If you can help bring to market a technology to get America off foreign oil


We already have a product. It's called DRILLS and pumps. We have them, we should use them.

quote:
This is not just to appease some kooky global warming alarmists. It makes sense in so many ways.


How ???


By Yawgm0th on 1/20/2010 4:44:13 PM , Rating: 1
quote:
Such bullshit. We do not have tens of thousands of deaths per year because of air pollution. And define "premature" deaths for me please. Anyone who doesn't live to the national average is "premature" ? That's absurd logic.

Please find me all these deaths where the coroner pronounced the cause of death was "urban air pollution".
I disagree with OPs position, but he's not far off. Air pollution is a serious health problem, particularly in the more densely packed urban environments. Of course you're not going to see cause of death of random people in big cities as hydrocarbon or CO inhalation (not counting suicides, of course). However, the overall air-quality does have a long-term health impact. You see an increased rate of lung problems. Average life spans are reduced.

It's really not up to debate. Air pollution has an undeniable causal relationship with reduced life expectancy.

It's like saying smoking doesn't kill. Sure, a puff from a cigarette won't kill you now, but a pack a day for thirty years very well could give you lung cancer. You wouldn't put "tobacco inhalation" as the cause of death, but it did cause the lung cancer.

quote:
We already have a product. It's called DRILLS and pumps. We have them, we should use them.
You fail in the same way as OP, more or less. Fungible markets mean it doesn't matter much if we drill domestically. Unless we can produce petroleum to the point of a surplus (truly impossible at even 30% of our current usage, no matter where we start drilling), the market will adjust itself such that our foreign providers, regardless of how much we like or don't like them, will still get compensated very well for their oil.


By Mint on 1/20/2010 11:45:08 PM , Rating: 1
quote:
Such bullshit. We do not have tens of thousands of deaths per year because of air pollution. And define "premature" deaths for me please.


Defined by who? How about the American Medical Association? World Health Organization? EPA? It's not the dumbass definition that you assumed it to be.
http://www.wunderground.com/health/airpollution.as...
http://dx.doi.org/10.1001%2Fjama.291.10.1238
EPA estimated 20k per year in 1997. WHO estimated 70k per year in the US. Journal of the Americal Medical Association says 22k-52k.

http://www.thestar.com/article/477901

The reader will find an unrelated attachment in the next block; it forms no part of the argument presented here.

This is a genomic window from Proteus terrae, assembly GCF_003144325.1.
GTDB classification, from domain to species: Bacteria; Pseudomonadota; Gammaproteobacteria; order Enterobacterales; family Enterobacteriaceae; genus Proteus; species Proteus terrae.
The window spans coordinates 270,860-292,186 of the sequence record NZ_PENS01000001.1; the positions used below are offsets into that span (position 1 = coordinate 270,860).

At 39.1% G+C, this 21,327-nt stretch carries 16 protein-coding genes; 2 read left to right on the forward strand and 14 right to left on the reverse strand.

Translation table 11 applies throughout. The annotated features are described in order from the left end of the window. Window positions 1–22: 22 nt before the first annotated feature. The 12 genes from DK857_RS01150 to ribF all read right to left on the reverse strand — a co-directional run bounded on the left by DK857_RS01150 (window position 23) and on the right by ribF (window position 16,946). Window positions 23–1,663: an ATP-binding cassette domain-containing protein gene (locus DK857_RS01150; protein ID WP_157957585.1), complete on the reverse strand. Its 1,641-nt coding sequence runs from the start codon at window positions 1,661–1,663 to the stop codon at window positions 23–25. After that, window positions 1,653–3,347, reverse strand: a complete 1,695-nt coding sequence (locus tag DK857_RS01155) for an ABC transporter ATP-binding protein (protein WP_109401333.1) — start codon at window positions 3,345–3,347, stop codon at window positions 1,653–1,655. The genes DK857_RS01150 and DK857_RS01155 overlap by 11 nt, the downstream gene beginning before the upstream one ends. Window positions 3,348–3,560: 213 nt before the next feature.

20k premature deaths per year in Canada (Canadian Medical Association), 620k visits to the doctor.
http://www.medscape.com/viewarticle/412202
European Respiratory Journal says 3% of deaths in the US are due to air pollution (~80k/yr)

The bottom line is I don't give a flying crap if you don't want any of your tax dollars going to PHEV subsidies. Drivers are shortening our life expectancy, sending us to the hospital, and killing more people than traffic accidents, and think how much you pay in insurance to cover just the latter. Gas tax doesn't come close to covering the costs.

quote:
We already have a product. It's called DRILLS and pumps. We have them, we should use them.
You're an idiot if you think we can triple our oil production by drilling more.


By Yawgm0th on 1/20/2010 4:28:07 PM , Rating: 2
quote:
If you can help bring to market a technology to get America off foreign oil for, say, $7500 * 250k ~= $2B spread over a few years, and our increased independence helps us cut just a few percent off our half trillion yearly spent on defense, it's a no-brainer.
You clearly have no understanding whatsoever of how a worldwide market of a fungible product works -- or where we get our oil. Almost all of it is foreign. Even if the Canucks could provide us with all of our oil (assuming by "foreign" you meant "from countries we don't really like") that wouldn't effect how much money goes to the Persian Gulf or Venezuela. If we don't buy their oil, someone else will at a similar price while we continue to pay a similar price.

Reducing how much we use we reduce would reduce quantity demanded for the entire market, but it's not enough to particularly damage the oil states that "we don't like" -- certainly no more than it hurts our domestic oil companies or our hat's oil companies.

If you want to lower air pollution, a better way would be to eliminate all subsidies and mandates for ethanol. Making Ethanol doesn't substantially impact the petroleum market (which, as I said, doesn't really do anything for us geopolitcally or economically anyway) and, in fact, results in MORE pollutants and CO2 being emitted.

Alternatively, apply that same money towards other ways to clean or prevent air pollution and the effect will be much greater. The technology has come a long way in ten years, but subsidizing it now is not going to make it move much faster. Give it five or ten years and we'll be ready to see a more reasonable shift to cars like the Volt -- but without the outrageous subsidies and the drawbacks.


RE: Of course it's including the tax credit
By shin0bi272 on 1/19/2010 11:18:20 AM , Rating: 2
Can someone explain to me how the government (and yes I know they own GM) giving me money to buy a car makes the production of that car cheaper? The car still costs 40k+ to make unless they strip out stuff like 91TTZ said or get the batteries cheaper somehow. Just because the Gman decides Im being a nice little progressive and bending over and taking it in the wallet so I deserve 7500 extra dollars, doesnt mean that the car is cheaper to produce. That will just lead to GM losing more money each year and the government having to give them more money to keep them in business while they are handing me money too. So in the end wont the losers here be the tax payers?

I mean eventually your tax dollars are gonna be given to GM and anyone who does what the environmentalists say and buys one of these cars. Cause the way a tax credit works (except for cash for clunkers) is you go buy the car at 40k+, GM loses money on it, then next april you file your taxes and the government pays you money (which is classified as an outlay of misc funds) for your favorable action of purchasing a car they deemed worthy. That results in lower tax revenue for the government at tax time and because of that we'll run higher deficits every year this credit is around. That results in higher taxes eventually and more bailouts for companies owned by the government (see fascism) all of which are paid with tax payer dollars.